In retrospect, Joe Scarborough must be pretty thrilled he never took Nate Silver's $1,000 bet on the outcome of the election. Silver's statistical model went 50 for 50 states, and came close to the precise number of electoral votes, even as Scarborough insisted that the presidential campaign was a tossup. In doing so, Silver became an inadvertent hero to people who (unlike Joe Scarborough) are not bad at math, inspiring a New Yorker humor article and a Twitter joke tag ("#drunknatesilver", who only attends the 50% of weddings that don't end in divorce).
There are two things that are interesting about this. The first is the somewhat amusing fact that Silver's statistical model, strictly speaking, isn't actually that sophisticated. That's not to take anything away from the hard work and mathematical skills it took to create that model, or (probably more importantly) Silver's ability to write clearly and intelligently about it. I couldn't do it, myself. But when it all comes down to it, FiveThirtyEight's methodology is just to track state polls, compare them to past results, and organize the results (you can find a detailed--and quite readable--explanation of the entire methodology here). If nobody has done this before, it's not because the idea was an unthinkable revolution or the result of novel information technology. It's because they couldn't be bothered to figure out how.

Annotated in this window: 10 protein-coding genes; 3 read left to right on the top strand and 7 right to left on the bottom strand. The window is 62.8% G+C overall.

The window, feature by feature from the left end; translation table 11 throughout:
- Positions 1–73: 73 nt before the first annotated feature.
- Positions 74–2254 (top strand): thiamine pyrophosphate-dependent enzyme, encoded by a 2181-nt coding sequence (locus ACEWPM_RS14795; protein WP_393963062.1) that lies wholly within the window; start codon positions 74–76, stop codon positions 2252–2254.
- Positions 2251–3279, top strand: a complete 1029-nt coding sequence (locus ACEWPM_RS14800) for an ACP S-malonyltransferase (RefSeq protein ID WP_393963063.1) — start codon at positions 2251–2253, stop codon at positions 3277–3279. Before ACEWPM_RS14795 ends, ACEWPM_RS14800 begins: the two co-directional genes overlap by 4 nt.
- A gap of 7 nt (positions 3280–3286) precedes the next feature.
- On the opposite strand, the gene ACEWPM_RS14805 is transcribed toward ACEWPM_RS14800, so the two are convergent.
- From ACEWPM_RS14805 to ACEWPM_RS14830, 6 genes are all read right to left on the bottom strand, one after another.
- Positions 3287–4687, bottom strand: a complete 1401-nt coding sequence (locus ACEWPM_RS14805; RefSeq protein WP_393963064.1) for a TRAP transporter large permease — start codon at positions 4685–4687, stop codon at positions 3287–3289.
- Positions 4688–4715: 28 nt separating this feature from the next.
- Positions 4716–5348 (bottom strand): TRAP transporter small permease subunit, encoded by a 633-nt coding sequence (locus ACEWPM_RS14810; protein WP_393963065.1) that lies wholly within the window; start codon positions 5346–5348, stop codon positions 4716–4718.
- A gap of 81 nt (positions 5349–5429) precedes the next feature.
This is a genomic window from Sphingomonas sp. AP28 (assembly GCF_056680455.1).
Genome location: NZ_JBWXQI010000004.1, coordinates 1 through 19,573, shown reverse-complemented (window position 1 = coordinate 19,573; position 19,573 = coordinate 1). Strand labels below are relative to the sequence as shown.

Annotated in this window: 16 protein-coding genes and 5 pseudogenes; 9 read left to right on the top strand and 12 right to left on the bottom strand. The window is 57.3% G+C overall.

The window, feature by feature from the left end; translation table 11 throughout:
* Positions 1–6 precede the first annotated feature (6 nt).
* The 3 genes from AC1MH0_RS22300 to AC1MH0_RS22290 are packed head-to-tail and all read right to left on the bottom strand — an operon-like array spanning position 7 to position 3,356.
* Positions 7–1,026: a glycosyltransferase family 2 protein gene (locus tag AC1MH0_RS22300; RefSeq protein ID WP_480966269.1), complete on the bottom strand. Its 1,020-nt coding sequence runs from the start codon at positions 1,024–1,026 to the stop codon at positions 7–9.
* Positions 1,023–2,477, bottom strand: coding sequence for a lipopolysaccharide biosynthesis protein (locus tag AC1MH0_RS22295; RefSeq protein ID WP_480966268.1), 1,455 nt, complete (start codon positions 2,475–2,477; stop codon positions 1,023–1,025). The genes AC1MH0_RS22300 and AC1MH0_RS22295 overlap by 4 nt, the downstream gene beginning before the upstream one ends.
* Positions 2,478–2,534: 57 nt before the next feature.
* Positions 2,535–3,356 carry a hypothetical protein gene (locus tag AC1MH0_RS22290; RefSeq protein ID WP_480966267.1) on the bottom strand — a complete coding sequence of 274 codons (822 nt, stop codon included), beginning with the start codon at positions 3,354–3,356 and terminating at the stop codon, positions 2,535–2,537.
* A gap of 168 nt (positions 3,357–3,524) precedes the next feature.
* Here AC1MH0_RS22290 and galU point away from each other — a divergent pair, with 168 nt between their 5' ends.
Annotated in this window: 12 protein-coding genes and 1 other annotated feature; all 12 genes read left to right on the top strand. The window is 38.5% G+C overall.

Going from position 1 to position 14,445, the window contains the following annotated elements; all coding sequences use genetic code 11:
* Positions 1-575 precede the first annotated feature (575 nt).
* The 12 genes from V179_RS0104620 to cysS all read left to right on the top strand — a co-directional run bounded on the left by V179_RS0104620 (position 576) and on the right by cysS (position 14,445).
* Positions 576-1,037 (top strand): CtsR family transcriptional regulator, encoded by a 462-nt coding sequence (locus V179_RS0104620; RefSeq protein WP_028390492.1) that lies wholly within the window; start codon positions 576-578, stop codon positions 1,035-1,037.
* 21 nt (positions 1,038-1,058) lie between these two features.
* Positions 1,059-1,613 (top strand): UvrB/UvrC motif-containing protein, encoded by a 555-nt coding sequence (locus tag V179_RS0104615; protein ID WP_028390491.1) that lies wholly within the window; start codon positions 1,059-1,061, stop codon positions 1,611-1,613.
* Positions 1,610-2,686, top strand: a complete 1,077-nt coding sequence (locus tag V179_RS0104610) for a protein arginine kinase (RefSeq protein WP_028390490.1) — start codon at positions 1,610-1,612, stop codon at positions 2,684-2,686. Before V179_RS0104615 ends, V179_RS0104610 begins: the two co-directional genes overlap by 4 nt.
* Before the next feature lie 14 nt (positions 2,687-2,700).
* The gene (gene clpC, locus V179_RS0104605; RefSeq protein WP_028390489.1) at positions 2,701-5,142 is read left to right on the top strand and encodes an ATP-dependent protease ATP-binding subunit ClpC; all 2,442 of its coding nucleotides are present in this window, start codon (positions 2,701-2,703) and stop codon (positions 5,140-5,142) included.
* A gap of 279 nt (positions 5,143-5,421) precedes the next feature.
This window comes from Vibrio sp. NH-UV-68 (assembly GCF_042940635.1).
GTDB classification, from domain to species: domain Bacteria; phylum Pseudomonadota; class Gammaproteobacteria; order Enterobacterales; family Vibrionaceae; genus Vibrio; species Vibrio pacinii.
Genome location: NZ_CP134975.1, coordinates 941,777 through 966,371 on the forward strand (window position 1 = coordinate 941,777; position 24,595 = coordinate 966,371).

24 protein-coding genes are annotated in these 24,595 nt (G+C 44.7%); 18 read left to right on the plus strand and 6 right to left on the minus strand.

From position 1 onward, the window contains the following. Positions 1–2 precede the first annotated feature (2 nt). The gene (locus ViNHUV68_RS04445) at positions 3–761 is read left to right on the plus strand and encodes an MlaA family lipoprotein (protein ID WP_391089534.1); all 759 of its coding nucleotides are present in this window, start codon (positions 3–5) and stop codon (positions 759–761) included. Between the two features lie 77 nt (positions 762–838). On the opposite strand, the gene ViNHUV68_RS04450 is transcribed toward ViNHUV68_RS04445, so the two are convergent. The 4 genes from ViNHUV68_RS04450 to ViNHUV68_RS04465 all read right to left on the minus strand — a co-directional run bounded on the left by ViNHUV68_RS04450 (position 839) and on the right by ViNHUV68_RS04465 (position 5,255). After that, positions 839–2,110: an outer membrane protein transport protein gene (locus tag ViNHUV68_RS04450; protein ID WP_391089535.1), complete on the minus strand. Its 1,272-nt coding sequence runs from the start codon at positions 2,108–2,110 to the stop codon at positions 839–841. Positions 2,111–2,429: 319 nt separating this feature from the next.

The second interesting thing about Silver's predictions is how incredibly hard the pundits railed against them. Scarborough was most visible, but Politico's Dylan Byers took a few potshots himself, calling Silver a possible "one-term celebrity." You can almost smell sour grapes rising from Byers' piece, which presents on the one side Silver's math, and on the other side David Brooks. It says a lot about Byers that he quoted Brooks, the rodent-like New York Times columnist best known for a series of empty-headed books about "the American character," instead of contacting a single statistician for comment.
Why was Politico so keen on pulling down Silver's model? Andrew Beaujon at Poynter wrote that the difference was in journalism's distaste for the unknown--that reporters hate writing about things they can't know. There's an element of truth to that sentiment, but in this case I suspect it's exactly wrong: Politico attacked because its business model is based entirely on the cultivation of uncertainty. A world where authority derives from more than the loudest megaphone is a bad world for their business model.